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Patrik, Age 1.5: What Makes a Family

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By GLAAD |
January 10, 2009

The subject of same-sex parenting gets the spirited royal treatment in the Swedish film Patrik, Age 1.5, which screened at the 20th Annual Palm Springs Film Festival over the weekend. With a fine blend of humor, emotion and unpredictability, this may be one of the most amusing and humane films you'll have the chance to see all year when Patrik gets a U.S. theatrical release this summer.

Married couple Goran (Gustaf Skarsgard) and Sven (Torkel Petersson) are settling into their life in picket-fence suburbia while Goran anxiously awaits the arrival of an adopted child, frustrated that social services is unable (or unwilling) to place a child with a gay couple.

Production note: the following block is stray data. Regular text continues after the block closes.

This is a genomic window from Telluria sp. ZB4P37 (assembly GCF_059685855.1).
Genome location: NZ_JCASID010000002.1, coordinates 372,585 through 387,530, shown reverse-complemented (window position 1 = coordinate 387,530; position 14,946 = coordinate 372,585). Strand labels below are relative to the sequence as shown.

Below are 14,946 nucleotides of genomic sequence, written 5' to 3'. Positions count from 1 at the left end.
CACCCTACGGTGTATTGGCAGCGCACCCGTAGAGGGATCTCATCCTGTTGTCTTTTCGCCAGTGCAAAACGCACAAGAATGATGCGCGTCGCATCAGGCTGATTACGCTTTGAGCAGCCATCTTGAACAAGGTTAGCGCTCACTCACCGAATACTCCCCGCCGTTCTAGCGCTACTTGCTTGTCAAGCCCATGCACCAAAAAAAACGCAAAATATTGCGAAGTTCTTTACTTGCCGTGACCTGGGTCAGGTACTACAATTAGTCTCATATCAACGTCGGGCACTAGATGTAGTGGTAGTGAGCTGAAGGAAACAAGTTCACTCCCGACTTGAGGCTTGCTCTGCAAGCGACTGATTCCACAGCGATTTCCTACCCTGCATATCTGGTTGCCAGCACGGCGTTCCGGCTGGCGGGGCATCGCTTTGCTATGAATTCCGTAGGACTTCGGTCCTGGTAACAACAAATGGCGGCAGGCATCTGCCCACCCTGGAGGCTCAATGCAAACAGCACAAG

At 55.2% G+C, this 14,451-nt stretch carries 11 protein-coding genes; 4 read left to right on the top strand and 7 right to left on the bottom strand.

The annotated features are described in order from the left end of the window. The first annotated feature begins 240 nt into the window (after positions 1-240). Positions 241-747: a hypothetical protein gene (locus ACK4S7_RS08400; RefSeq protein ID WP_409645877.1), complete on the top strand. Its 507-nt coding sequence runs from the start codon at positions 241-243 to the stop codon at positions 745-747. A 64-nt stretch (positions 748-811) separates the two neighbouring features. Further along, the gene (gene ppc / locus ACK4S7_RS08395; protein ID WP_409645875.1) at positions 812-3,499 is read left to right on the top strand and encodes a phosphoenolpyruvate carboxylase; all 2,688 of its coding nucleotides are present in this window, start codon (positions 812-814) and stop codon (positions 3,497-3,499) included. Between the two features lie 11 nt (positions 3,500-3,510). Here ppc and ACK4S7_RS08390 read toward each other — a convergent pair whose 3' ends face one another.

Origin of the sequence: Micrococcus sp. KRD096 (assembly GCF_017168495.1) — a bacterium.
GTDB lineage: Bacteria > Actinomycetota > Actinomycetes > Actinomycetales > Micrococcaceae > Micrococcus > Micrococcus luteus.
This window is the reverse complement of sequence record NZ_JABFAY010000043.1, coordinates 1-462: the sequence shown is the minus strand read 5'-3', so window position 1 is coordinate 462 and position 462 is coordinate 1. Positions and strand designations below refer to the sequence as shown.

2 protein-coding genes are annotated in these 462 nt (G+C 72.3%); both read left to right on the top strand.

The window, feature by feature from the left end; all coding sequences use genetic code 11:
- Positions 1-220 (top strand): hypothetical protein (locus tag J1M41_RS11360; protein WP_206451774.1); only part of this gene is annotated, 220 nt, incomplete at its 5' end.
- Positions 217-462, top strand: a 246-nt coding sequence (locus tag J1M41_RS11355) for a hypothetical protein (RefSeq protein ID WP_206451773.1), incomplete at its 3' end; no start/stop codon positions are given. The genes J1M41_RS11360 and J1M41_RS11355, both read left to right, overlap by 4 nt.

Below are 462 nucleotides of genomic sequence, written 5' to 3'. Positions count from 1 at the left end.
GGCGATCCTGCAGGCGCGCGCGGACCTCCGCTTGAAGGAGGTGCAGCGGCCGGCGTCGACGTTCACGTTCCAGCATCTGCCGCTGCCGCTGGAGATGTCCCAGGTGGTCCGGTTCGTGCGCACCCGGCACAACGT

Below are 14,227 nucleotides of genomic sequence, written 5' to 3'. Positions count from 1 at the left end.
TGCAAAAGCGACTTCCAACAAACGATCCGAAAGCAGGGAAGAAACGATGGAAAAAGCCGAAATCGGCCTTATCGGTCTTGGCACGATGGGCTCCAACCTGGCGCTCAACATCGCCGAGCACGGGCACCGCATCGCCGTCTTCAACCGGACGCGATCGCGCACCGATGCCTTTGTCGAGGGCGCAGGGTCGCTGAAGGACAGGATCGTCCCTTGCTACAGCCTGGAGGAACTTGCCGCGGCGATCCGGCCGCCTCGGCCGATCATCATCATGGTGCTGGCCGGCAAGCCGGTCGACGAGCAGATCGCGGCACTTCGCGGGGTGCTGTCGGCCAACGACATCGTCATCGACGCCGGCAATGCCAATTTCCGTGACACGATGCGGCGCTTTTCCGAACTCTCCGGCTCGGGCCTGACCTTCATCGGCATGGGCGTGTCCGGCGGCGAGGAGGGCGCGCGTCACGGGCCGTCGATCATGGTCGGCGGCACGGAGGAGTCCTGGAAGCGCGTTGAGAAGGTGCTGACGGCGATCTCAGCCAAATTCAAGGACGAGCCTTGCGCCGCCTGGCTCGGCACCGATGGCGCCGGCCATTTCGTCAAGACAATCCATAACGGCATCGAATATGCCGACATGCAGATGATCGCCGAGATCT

They're thrilled when a boy becomes available, but instead of a promised "age 1.5" Patrik, they get a troubled, orphaned 15-year-old (Tom Ljungman), who is also homophobic. Both sides want the presumed bureaucratic error corrected, but as their days together drag on, they grow to a new place of acceptance and understanding of what really makes a family.

Inspired by a three-person stage play, writer/director Ella Lemhagen smartly opens up the story to introduce an engaging cast of supporting characters, and her skillful direction creates humorous moments to relentlessly charming results.

Lemhagen was in Palm Springs for the screening and told the audience that adoption for same-sex couples has only been legal in Sweden since 2003 and, according to her, five years later not one child has yet been placed with a same-sex couple in that country.

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